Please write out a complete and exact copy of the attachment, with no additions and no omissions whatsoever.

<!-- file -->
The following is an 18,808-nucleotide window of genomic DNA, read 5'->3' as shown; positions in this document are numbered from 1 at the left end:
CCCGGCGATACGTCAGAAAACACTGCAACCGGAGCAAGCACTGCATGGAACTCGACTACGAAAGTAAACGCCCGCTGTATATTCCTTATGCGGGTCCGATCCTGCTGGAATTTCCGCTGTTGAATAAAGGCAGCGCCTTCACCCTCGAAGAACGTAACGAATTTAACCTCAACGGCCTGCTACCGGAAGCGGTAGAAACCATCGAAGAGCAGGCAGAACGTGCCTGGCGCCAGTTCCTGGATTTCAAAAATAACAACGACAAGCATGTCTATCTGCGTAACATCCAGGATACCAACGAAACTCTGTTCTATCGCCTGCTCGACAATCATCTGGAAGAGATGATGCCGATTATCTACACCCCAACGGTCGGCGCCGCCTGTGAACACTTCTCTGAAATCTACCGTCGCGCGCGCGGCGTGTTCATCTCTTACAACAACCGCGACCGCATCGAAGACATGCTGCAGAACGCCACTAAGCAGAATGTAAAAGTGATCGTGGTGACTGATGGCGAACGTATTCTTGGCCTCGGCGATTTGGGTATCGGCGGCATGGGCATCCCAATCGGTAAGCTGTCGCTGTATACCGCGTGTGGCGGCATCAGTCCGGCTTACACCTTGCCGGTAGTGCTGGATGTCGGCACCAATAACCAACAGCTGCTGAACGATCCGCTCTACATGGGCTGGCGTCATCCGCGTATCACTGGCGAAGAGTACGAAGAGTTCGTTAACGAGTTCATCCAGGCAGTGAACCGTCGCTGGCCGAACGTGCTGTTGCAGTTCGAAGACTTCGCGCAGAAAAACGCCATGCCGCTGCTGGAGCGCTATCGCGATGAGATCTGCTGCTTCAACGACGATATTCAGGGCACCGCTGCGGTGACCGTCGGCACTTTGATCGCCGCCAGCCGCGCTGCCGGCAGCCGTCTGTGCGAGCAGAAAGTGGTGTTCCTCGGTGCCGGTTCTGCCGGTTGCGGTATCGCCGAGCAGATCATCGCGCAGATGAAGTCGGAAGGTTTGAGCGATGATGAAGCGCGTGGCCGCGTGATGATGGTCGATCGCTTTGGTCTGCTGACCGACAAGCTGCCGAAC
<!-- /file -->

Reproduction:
The following is an 18,808-nucleotide window of genomic DNA, read 5'->3' as shown; positions in this document are numbered from 1 at the left end:
CCCGGCGATACGTCAGAAAACACTGCAACCGGAGCAAGCACTGCATGGAACTCGACTACGAAAGTAAACGCCCGCTGTATATTCCTTATGCGGGTCCGATCCTGCTGGAATTTCCGCTGTTGAATAAAGGCAGCGCCTTCACCCTCGAAGAACGTAACGAATTTAACCTCAACGGCCTGCTACCGGAAGCGGTAGAAACCATCGAAGAGCAGGCAGAACGTGCCTGGCGCCAGTTCCTGGATTTCAAAAATAACAACGACAAGCATGTCTATCTGCGTAACATCCAGGATACCAACGAAACTCTGTTCTATCGCCTGCTCGACAATCATCTGGAAGAGATGATGCCGATTATCTACACCCCAACGGTCGGCGCCGCCTGTGAACACTTCTCTGAAATCTACCGTCGCGCGCGCGGCGTGTTCATCTCTTACAACAACCGCGACCGCATCGAAGACATGCTGCAGAACGCCACTAAGCAGAATGTAAAAGTGATCGTGGTGACTGATGGCGAACGTATTCTTGGCCTCGGCGATTTGGGTATCGGCGGCATGGGCATCCCAATCGGTAAGCTGTCGCTGTATACCGCGTGTGGCGGCATCAGTCCGGCTTACACCTTGCCGGTAGTGCTGGATGTCGGCACCAATAACCAACAGCTGCTGAACGATCCGCTCTACATGGGCTGGCGTCATCCGCGTATCACTGGCGAAGAGTACGAAGAGTTCGTTAACGAGTTCATCCAGGCAGTGAACCGTCGCTGGCCGAACGTGCTGTTGCAGTTCGAAGACTTCGCGCAGAAAAACGCCATGCCGCTGCTGGAGCGCTATCGCGATGAGATCTGCTGCTTCAACGACGATATTCAGGGCACCGCTGCGGTGACCGTCGGCACTTTGATCGCCGCCAGCCGCGCTGCCGGCAGCCGTCTGTGCGAGCAGAAAGTGGTGTTCCTCGGTGCCGGTTCTGCCGGTTGCGGTATCGCCGAGCAGATCATCGCGCAGATGAAGTCGGAAGGTTTGAGCGATGATGAAGCGCGTGGCCGCGTGATGATGGTCGATCGCTTTGGTCTGCTGACCGACAAGCTGCCGAAC